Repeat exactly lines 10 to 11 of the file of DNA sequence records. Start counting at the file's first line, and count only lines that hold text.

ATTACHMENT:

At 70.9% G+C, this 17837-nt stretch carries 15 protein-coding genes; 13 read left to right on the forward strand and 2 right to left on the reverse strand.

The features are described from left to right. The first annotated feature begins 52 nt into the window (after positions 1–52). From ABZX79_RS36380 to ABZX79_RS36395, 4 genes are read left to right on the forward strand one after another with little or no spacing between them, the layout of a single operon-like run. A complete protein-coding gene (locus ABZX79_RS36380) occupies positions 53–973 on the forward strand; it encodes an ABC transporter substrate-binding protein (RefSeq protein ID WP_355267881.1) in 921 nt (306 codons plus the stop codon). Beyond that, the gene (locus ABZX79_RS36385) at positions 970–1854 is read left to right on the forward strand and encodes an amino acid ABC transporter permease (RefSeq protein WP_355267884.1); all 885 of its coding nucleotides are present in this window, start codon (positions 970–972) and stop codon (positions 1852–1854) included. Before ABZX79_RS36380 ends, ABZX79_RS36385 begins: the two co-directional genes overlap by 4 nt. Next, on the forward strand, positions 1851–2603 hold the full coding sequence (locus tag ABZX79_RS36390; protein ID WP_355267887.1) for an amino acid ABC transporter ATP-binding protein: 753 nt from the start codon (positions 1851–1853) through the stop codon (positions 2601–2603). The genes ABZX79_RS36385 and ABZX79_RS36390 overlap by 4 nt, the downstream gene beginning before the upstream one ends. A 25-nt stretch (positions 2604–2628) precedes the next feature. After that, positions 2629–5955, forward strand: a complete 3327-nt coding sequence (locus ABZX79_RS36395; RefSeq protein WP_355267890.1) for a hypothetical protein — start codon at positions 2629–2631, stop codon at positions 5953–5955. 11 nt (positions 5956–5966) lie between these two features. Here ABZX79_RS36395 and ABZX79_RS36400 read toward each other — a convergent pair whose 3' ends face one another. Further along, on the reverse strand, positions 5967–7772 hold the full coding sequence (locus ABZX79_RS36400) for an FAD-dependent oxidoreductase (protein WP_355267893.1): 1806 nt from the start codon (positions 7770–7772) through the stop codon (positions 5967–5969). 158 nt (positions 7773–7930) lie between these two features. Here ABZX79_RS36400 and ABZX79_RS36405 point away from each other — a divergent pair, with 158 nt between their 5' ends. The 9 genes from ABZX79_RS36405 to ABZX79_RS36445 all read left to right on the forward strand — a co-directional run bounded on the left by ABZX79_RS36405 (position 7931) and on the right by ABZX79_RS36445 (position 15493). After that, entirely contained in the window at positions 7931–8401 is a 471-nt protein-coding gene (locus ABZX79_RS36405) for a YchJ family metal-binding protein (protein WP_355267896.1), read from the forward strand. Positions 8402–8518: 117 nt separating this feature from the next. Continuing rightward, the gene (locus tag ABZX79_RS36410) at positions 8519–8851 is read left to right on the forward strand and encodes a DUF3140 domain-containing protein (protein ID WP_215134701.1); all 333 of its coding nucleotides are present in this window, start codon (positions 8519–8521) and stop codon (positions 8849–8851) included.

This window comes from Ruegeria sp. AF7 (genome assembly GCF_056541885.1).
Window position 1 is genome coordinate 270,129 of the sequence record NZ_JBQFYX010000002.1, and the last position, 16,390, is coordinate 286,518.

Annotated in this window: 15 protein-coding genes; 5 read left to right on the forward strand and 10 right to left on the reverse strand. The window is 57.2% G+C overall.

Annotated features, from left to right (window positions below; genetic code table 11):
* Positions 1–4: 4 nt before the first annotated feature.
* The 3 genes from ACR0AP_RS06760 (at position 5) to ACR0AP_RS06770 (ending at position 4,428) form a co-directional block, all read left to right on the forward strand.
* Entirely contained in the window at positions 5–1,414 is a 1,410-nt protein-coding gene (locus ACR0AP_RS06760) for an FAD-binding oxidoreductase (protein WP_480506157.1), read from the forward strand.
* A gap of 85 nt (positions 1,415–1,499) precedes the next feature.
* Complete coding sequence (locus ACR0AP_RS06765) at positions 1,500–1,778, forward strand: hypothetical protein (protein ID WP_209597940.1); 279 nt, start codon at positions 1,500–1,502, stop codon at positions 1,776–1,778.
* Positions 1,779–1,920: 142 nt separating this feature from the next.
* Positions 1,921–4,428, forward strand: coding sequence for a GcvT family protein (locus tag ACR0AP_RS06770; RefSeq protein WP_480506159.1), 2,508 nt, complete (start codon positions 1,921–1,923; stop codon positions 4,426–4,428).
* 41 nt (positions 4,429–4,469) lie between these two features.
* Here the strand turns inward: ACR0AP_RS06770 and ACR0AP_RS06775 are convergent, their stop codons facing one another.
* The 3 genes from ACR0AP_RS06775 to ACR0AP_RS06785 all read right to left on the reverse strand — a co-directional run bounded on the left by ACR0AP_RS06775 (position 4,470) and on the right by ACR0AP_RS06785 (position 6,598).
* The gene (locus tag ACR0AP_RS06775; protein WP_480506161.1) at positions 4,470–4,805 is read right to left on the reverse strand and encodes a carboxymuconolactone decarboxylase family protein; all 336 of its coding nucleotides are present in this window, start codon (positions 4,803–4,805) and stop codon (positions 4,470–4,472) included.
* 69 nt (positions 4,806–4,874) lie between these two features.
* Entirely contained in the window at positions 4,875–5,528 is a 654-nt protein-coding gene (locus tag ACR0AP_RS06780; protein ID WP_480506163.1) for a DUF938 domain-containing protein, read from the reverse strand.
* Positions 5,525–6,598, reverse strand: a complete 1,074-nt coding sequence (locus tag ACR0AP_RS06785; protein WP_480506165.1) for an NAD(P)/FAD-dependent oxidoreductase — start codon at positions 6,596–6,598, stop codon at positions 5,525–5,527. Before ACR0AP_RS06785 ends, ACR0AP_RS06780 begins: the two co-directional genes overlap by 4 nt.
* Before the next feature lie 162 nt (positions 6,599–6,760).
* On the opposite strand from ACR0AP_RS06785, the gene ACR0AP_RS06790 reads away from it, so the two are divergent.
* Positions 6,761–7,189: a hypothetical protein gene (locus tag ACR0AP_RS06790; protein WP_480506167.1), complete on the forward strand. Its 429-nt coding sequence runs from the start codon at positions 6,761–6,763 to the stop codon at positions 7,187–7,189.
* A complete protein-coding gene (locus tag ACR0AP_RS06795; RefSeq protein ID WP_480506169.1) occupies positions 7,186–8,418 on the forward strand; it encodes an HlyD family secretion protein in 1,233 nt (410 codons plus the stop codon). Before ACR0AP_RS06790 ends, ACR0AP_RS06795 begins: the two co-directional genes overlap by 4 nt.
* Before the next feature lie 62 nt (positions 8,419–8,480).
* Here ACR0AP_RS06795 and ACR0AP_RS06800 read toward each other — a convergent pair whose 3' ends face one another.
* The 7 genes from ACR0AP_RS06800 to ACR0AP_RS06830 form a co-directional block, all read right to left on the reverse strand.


* A gap of 85 nt (positions 1,415–1,499) precedes the next feature.
* Complete coding sequence (locus ACR0AP_RS06765) at positions 1,500–1,778, forward strand: hypothetical protein (protein ID WP_209597940.1); 279 nt, start codon at positions 1,500–1,502, stop codon at positions 1,776–1,778.